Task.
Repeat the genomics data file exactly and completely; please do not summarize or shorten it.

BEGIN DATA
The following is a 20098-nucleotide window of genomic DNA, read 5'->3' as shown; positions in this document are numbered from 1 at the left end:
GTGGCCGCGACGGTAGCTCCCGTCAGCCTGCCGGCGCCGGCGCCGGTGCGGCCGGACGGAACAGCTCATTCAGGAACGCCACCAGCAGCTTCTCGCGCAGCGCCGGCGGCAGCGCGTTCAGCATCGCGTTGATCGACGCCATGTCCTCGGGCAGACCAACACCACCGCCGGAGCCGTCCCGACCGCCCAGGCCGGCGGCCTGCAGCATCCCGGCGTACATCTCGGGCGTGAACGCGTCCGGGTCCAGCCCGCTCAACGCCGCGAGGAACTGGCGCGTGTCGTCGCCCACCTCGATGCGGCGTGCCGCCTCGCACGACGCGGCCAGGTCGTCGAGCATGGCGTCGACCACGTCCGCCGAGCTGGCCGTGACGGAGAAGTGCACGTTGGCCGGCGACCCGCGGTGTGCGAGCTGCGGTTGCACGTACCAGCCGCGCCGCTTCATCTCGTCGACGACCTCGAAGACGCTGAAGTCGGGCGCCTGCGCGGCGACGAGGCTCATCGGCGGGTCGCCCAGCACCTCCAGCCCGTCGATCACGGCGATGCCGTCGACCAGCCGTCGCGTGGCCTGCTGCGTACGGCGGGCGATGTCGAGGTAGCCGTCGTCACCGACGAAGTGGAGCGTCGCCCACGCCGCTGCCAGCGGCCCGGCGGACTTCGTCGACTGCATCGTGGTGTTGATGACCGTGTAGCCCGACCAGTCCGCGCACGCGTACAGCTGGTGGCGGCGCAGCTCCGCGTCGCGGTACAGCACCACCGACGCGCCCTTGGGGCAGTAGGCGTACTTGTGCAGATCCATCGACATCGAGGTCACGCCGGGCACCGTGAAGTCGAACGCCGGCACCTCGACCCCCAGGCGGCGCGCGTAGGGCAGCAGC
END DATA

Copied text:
The following is a 20098-nucleotide window of genomic DNA, read 5'->3' as shown; positions in this document are numbered from 1 at the left end:
GTGGCCGCGACGGTAGCTCCCGTCAGCCTGCCGGCGCCGGCGCCGGTGCGGCCGGACGGAACAGCTCATTCAGGAACGCCACCAGCAGCTTCTCGCGCAGCGCCGGCGGCAGCGCGTTCAGCATCGCGTTGATCGACGCCATGTCCTCGGGCAGACCAACACCACCGCCGGAGCCGTCCCGACCGCCCAGGCCGGCGGCCTGCAGCATCCCGGCGTACATCTCGGGCGTGAACGCGTCCGGGTCCAGCCCGCTCAACGCCGCGAGGAACTGGCGCGTGTCGTCGCCCACCTCGATGCGGCGTGCCGCCTCGCACGACGCGGCCAGGTCGTCGAGCATGGCGTCGACCACGTCCGCCGAGCTGGCCGTGACGGAGAAGTGCACGTTGGCCGGCGACCCGCGGTGTGCGAGCTGCGGTTGCACGTACCAGCCGCGCCGCTTCATCTCGTCGACGACCTCGAAGACGCTGAAGTCGGGCGCCTGCGCGGCGACGAGGCTCATCGGCGGGTCGCCCAGCACCTCCAGCCCGTCGATCACGGCGATGCCGTCGACCAGCCGTCGCGTGGCCTGCTGCGTACGGCGGGCGATGTCGAGGTAGCCGTCGTCACCGACGAAGTGGAGCGTCGCCCACGCCGCTGCCAGCGGCCCGGCGGACTTCGTCGACTGCATCGTGGTGTTGATGACCGTGTAGCCCGACCAGTCCGCGCACGCGTACAGCTGGTGGCGGCGCAGCTCCGCGTCGCGGTACAGCACCACCGACGCGCCCTTGGGGCAGTAGGCGTACTTGTGCAGATCCATCGACATCGAGGTCACGCCGGGCACCGTGAAGTCGAACGCCGGCACCTCGACCCCCAGGCGGCGCGCGTAGGGCAGCAGC